Sorry, I was away for the weekend and couldn't answer your comments. Thanks all for great advice.
If I can, I will wait for the slack time. If I have to get out with the strong current, I will test out the suggestions here. So, feedback may be delayed but I will certainly let you know the results.
My wife didn't have a chance to maneuver the boat yet. Maybe she will turn out to be natural. All I really need at first for her to get to a level where she can execute what I say promptly. I think we should get out to just practice that.
I don't believe marina would allow a mooring in the fairway. It would be awesome though.
I saw the Capt' Jack videos before. But with a 50' boat in a 4 knot cross-current, forces involved are not very easy to manage. Still, I will give it a try next time.
I don't think my wife is strong enough to fend off the boat. It took four guys last time and still we managed to rub against the finger pretty though. Short bursts of forward is a good idea. I am planning to do "exit simulations" so to say. I will not actually get out but only go as far as 1/4 boat length to get a sense of how things are developing.
With enough dock hands, we can hold the boat halfway out and go from there without a trouble I agree. And neighbors are always more than happy to help but I feel bad depending on a lot of help. That whole idea of casting off when we feel like it is a little marred.
Tempest & capecodda & HPLou:
I am sure the prop walk is to the starboard. Shaft rotation is CCW. And I am sure my control in reverse is very limited. But I need more exercise to understand just at what conditions I can steer in reverse. Angling to boat in the slip is a good idea and I think it is the best /easiest solution if it works. I didn't think about using the current to gain rudder control. First thing to try.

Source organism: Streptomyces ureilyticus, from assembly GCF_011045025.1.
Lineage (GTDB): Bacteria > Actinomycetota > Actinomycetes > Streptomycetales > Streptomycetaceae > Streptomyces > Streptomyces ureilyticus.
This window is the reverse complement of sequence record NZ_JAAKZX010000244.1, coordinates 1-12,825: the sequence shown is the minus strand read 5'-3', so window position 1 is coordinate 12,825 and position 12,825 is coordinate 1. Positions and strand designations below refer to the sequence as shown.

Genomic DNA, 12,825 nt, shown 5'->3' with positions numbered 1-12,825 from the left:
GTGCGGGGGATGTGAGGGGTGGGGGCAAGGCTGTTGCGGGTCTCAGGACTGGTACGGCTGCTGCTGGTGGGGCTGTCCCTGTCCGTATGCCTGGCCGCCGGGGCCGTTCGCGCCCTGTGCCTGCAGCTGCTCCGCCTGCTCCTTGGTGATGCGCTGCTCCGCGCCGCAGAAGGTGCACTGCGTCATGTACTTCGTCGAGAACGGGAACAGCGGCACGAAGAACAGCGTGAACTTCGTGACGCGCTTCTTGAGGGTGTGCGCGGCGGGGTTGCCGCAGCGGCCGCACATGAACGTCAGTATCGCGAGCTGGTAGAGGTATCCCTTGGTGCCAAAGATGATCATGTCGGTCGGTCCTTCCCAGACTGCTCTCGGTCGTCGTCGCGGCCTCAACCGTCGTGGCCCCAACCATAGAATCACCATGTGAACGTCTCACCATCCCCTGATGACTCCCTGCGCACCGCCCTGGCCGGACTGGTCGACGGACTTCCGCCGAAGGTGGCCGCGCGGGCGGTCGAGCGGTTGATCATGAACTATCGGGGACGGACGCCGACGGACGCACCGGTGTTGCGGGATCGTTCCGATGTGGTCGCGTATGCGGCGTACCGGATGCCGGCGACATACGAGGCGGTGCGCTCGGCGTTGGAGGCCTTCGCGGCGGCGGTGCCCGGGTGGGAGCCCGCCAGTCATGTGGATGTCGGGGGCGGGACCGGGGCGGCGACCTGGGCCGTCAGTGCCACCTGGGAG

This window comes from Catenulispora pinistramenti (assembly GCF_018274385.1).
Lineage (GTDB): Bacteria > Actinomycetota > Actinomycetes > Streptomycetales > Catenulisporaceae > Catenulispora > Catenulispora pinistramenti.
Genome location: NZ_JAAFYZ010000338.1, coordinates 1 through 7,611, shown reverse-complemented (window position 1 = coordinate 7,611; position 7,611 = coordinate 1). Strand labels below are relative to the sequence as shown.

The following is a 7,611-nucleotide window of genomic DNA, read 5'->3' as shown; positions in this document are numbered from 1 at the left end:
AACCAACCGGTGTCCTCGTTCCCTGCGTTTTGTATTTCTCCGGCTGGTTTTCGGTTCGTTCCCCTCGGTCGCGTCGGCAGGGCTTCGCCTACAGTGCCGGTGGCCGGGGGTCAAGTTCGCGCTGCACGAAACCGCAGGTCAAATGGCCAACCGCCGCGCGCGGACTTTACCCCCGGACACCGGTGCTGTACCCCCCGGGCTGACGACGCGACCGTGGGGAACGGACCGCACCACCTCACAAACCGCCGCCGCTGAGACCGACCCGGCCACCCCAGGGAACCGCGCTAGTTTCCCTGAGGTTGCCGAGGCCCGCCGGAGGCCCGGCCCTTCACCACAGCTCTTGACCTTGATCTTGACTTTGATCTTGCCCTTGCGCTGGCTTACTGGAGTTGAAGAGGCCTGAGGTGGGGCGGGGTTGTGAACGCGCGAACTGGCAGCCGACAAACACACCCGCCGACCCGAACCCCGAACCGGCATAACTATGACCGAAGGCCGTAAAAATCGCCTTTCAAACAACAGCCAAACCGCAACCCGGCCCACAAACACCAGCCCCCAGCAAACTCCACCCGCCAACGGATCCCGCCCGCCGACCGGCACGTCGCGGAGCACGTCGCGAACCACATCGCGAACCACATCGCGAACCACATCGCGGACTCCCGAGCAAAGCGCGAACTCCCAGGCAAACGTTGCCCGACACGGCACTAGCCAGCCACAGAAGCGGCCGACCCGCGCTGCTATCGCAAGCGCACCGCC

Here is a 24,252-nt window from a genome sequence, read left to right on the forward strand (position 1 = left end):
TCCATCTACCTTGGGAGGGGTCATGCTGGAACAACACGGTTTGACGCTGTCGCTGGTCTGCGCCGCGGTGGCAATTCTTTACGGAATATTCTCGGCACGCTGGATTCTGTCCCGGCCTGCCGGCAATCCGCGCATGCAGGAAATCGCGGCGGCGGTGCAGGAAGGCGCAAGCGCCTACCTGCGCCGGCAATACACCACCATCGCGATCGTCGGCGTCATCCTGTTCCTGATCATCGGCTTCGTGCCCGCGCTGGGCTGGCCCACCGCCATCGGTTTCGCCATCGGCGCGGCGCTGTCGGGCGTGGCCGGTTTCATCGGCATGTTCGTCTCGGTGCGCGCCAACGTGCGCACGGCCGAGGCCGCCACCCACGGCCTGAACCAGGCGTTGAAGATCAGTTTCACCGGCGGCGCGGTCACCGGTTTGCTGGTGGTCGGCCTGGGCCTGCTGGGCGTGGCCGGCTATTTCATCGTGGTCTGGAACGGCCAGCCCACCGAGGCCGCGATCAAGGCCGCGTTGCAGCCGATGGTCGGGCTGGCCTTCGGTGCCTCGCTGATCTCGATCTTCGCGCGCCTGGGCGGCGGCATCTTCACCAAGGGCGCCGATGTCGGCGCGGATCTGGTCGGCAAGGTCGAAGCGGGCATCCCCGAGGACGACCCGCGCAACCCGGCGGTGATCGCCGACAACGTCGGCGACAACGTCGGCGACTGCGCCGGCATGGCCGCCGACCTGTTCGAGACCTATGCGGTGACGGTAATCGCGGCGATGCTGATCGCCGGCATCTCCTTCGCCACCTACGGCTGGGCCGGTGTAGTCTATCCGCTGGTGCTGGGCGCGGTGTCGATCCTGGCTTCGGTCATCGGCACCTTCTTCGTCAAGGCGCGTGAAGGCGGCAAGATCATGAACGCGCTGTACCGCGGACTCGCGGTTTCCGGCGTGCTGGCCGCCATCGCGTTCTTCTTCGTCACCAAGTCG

Prop walk is to starboard, I am sure. At my last exit, I started hard in reverse just as you suggested. Just than I discovered the dock crew didn't untie the midship dock line. Ouch. It all went downhill from there. I feel, if they had done everything according to the plan I suggested, I would have made a successful exit but I learned not to put too much trust on well-meaning dock help. I am trying to explore a method me and my wife can handle at minimal risk.
chris_gee & RhythmDoctor:
If I can get halfway out without contact with the starboard finger, I would be fine as the stern will turn quickly afterwards and bow will be fine since the slip is wide. Boat control is really good in forward so I can quickly escape after that. A common thread here I think is to run the spring lines around the dock, back to the cockpit so I can be in charge. It will adopt that approach after getting some longer, floating lines.
Buddy lines between the pilings could be a good idea but we have a large tidal range here (~10 ft). So it would be a pain to keep them repositioned, tightened. More than that, I haven't seen anybody do that. Probably some marina policy.
I have spent hours looking for docking videos to get ideas. The link is much appreciated.
That's on my mind. I think I am over-propped anyway. Someone in the marina suggested a feathering prop that turns the blades 180 deg in reverse to get better reverse performance. It will all depend on my wallet size at the haul-out time.